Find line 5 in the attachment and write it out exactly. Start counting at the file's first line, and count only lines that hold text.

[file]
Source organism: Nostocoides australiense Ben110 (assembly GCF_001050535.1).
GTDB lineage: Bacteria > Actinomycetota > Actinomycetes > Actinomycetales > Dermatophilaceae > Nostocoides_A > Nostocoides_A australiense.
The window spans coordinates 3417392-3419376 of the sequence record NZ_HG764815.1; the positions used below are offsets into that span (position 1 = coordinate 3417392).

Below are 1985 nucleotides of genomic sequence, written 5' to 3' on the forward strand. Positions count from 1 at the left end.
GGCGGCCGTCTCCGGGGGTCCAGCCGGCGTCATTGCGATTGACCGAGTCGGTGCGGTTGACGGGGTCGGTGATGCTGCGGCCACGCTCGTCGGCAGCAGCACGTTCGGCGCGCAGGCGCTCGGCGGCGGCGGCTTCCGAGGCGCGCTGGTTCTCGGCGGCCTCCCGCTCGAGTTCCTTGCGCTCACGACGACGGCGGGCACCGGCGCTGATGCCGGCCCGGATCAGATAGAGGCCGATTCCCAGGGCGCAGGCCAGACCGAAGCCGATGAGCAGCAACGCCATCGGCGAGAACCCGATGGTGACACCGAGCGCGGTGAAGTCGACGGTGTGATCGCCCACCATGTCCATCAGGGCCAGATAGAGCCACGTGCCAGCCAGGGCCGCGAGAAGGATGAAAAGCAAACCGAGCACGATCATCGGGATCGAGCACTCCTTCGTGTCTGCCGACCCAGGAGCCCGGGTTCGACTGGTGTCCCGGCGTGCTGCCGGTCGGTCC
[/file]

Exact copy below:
GGCGGCCGTCTCCGGGGGTCCAGCCGGCGTCATTGCGATTGACCGAGTCGGTGCGGTTGACGGGGTCGGTGATGCTGCGGCCACGCTCGTCGGCAGCAGCACGTTCGGCGCGCAGGCGCTCGGCGGCGGCGGCTTCCGAGGCGCGCTGGTTCTCGGCGGCCTCCCGCTCGAGTTCCTTGCGCTCACGACGACGGCGGGCACCGGCGCTGATGCCGGCCCGGATCAGATAGAGGCCGATTCCCAGGGCGCAGGCCAGACCGAAGCCGATGAGCAGCAACGCCATCGGCGAGAACCCGATGGTGACACCGAGCGCGGTGAAGTCGACGGTGTGATCGCCCACCATGTCCATCAGGGCCAGATAGAGCCACGTGCCAGCCAGGGCCGCGAGAAGGATGAAAAGCAAACCGAGCACGATCATCGGGATCGAGCACTCCTTCGTGTCTGCCGACCCAGGAGCCCGGGTTCGACTGGTGTCCCGGCGTGCTGCCGGTCGGTCC